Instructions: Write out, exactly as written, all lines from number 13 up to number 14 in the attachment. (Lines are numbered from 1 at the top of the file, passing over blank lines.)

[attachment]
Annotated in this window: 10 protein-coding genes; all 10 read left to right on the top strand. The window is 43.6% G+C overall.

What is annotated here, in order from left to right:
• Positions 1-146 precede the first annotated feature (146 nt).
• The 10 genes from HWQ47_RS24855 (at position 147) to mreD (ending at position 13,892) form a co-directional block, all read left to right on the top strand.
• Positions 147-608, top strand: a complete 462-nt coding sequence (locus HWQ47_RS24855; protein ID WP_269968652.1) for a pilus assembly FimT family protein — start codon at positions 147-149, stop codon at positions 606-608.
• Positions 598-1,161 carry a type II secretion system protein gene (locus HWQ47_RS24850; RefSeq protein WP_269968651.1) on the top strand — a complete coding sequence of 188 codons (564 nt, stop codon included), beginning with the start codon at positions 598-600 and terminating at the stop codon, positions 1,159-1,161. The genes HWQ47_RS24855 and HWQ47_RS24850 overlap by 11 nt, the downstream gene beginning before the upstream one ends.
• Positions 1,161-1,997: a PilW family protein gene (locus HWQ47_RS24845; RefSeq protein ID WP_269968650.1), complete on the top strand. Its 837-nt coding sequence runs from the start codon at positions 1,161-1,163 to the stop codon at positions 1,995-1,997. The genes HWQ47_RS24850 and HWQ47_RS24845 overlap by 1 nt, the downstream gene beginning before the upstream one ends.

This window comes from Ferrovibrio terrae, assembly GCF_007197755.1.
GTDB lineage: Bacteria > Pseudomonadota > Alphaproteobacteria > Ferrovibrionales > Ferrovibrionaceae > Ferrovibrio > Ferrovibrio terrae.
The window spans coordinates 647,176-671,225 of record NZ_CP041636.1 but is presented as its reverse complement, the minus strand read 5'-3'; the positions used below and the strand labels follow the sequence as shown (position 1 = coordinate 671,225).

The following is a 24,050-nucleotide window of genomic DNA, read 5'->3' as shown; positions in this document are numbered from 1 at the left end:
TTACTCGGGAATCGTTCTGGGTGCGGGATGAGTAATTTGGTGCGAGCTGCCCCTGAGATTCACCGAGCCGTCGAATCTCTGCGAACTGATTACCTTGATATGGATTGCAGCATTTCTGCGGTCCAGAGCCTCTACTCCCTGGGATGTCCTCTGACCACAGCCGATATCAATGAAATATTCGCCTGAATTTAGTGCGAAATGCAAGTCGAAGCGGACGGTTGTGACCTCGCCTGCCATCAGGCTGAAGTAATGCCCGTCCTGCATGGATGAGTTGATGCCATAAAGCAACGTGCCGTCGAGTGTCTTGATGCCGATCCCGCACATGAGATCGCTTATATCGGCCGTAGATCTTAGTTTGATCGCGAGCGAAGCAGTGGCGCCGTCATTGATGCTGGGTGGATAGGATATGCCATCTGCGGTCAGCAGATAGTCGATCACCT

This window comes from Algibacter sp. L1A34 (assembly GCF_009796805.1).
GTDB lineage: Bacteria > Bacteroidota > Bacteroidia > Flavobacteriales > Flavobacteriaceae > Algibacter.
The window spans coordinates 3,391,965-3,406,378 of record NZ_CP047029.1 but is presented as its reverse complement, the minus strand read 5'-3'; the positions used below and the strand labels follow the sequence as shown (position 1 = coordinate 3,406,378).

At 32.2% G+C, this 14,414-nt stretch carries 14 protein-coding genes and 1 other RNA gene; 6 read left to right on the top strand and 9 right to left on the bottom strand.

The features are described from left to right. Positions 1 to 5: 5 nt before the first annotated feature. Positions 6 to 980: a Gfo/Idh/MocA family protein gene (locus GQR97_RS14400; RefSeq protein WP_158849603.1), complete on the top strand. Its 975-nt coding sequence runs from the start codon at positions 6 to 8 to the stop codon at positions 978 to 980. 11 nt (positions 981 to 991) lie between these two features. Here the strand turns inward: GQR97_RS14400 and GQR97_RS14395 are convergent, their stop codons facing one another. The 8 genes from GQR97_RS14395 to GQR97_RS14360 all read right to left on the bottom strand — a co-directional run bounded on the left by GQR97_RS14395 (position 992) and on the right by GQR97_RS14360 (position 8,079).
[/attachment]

This window comes from Algibacter sp. L1A34 (assembly GCF_009796805.1).
GTDB lineage: Bacteria > Bacteroidota > Bacteroidia > Flavobacteriales > Flavobacteriaceae > Algibacter.